From church to state: Recovery home reopening in the name of rebuilding lives

Naomi%27s+House+is+located+behind+Cornerstone+Church+in+Duncan+Falls.+The+recovery+home+is+set+to+open+March+1.
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From church to state: Recovery home reopening in the name of rebuilding lives

Naomi's House is located behind Cornerstone Church in Duncan Falls. The recovery home is set to open March 1.

Naomi's House is located behind Cornerstone Church in Duncan Falls. The recovery home is set to open March 1.

Naomi's House is located behind Cornerstone Church in Duncan Falls. The recovery home is set to open March 1.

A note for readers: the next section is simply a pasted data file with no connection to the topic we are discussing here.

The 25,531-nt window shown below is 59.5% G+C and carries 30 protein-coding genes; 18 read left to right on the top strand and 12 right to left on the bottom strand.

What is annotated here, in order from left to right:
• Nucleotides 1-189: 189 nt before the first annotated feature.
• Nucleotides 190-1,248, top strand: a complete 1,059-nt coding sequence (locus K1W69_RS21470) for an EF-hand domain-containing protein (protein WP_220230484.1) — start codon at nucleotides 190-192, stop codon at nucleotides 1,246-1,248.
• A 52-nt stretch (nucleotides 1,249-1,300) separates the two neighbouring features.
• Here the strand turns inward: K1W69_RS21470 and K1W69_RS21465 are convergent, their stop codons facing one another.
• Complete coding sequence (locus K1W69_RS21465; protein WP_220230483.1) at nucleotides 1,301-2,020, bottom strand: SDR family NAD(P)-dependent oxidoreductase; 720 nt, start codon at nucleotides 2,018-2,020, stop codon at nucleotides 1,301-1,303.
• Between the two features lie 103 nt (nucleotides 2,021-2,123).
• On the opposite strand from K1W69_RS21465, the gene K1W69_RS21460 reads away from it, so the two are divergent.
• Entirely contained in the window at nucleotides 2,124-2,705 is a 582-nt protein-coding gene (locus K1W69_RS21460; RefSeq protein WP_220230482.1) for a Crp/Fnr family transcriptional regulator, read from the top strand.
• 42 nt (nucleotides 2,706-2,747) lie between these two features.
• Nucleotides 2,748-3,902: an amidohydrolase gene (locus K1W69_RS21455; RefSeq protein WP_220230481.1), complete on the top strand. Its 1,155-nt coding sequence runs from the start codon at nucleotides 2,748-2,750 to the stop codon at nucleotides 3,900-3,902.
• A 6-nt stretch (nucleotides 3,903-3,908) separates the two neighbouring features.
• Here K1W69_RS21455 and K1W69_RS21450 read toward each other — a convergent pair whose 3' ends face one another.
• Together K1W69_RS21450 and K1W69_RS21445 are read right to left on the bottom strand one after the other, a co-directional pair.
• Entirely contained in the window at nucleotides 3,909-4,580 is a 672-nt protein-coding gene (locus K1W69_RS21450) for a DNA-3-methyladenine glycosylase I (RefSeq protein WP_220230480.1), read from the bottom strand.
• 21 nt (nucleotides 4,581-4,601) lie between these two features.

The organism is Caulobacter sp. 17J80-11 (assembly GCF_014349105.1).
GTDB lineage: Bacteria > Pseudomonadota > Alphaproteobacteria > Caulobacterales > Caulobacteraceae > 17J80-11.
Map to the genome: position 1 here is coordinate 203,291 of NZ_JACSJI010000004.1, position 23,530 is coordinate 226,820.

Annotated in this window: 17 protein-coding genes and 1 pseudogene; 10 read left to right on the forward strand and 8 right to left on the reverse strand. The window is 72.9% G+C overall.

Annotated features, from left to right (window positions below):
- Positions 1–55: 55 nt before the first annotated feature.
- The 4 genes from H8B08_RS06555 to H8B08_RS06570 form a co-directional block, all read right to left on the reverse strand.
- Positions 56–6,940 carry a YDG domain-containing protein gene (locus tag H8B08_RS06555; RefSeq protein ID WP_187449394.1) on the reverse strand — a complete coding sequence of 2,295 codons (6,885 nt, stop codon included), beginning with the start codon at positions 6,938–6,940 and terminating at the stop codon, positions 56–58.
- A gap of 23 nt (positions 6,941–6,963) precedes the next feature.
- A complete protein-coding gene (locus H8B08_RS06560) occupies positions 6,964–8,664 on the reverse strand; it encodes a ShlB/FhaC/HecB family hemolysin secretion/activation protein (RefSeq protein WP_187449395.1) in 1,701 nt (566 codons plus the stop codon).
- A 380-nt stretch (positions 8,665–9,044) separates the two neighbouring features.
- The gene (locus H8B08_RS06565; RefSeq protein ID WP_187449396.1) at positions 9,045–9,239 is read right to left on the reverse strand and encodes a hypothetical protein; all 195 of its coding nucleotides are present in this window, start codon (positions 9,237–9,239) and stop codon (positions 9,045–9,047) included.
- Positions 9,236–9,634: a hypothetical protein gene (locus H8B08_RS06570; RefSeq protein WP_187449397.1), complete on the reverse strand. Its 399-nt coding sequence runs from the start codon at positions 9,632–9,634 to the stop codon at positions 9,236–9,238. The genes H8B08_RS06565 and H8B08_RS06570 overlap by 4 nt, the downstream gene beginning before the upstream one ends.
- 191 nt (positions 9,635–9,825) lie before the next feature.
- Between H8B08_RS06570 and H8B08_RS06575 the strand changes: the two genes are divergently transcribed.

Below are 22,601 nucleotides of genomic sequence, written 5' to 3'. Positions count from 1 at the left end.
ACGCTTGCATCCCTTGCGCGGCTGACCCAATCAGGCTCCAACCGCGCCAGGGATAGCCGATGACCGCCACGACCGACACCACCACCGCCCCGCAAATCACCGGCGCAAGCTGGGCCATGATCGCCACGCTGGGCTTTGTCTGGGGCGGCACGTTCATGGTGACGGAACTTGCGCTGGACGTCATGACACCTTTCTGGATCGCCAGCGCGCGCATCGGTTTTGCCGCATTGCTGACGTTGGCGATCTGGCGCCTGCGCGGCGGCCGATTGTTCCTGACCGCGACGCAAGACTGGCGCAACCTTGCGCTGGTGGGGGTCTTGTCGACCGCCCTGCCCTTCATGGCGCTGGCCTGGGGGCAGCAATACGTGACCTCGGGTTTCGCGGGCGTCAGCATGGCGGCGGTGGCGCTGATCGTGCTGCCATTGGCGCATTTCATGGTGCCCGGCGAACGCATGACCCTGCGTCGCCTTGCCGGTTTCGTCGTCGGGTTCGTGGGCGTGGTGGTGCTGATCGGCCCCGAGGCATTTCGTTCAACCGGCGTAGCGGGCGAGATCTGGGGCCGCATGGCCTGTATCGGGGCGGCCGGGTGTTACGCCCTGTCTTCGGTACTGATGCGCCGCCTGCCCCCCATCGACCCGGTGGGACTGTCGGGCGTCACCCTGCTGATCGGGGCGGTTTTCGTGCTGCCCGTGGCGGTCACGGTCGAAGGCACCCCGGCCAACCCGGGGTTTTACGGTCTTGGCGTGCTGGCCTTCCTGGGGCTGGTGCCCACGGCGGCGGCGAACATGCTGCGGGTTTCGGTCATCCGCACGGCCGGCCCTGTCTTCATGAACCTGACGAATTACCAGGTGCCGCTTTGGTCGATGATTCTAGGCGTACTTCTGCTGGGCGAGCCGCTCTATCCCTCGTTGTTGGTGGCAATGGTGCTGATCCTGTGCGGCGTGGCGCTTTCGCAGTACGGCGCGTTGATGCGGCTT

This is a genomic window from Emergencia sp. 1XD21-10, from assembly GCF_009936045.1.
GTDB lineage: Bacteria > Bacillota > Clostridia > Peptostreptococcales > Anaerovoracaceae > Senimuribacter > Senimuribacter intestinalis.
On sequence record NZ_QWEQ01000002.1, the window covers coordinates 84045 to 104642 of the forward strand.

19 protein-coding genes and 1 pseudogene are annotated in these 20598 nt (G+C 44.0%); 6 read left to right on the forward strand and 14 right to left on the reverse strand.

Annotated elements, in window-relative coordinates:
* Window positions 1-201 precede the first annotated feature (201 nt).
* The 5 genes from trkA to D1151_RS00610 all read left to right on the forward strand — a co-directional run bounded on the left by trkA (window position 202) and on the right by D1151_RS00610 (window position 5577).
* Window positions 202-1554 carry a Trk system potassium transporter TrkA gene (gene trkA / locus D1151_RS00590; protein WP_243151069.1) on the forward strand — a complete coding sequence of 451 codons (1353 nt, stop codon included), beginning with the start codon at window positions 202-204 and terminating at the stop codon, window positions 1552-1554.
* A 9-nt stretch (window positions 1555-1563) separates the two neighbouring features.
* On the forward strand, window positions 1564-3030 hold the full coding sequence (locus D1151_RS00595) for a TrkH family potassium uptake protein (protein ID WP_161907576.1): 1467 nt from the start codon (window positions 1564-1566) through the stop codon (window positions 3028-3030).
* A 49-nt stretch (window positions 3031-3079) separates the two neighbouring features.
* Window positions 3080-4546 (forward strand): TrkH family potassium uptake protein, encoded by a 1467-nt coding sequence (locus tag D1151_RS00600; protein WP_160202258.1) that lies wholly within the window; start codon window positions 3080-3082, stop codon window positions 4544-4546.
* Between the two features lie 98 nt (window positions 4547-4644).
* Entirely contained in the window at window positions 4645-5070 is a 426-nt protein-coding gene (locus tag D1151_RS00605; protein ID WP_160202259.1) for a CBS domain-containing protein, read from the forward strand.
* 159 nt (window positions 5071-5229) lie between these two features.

Naomi's House is located behind Cornerstone Church in Duncan Falls. The recovery home is set to open March 1.

By Jessica Johnston, Assistant News Director

An early recovery house for women is reopening in Duncan Falls in hopes of saving women from a life of addiction.

Naomi’s House opened in 2014 as a facility through Cornerstone Church to serve as a recovery home for local women. After struggling to keep its doors open, the home was forced to close a year and a half after taking off.

In 2019, Muskingum Behavioral Health is reopening Naomi’s House as a recovery residence for women in early recovery.

“I’ve been watching Naomi since there was the floor poured,” Steve Carrel, Executive Director of Muskingum Behavioral Health, said. “I heard about it. I was excited about it.”

Carrel said when the facility was struggling, he wanted to buy it from Cornerstone and take it on under MBH. After many conversations with Pastor Steve Harrop of Cornerstone, Carrel decided he couldn’t afford to rent the residence and operate it with his current budget.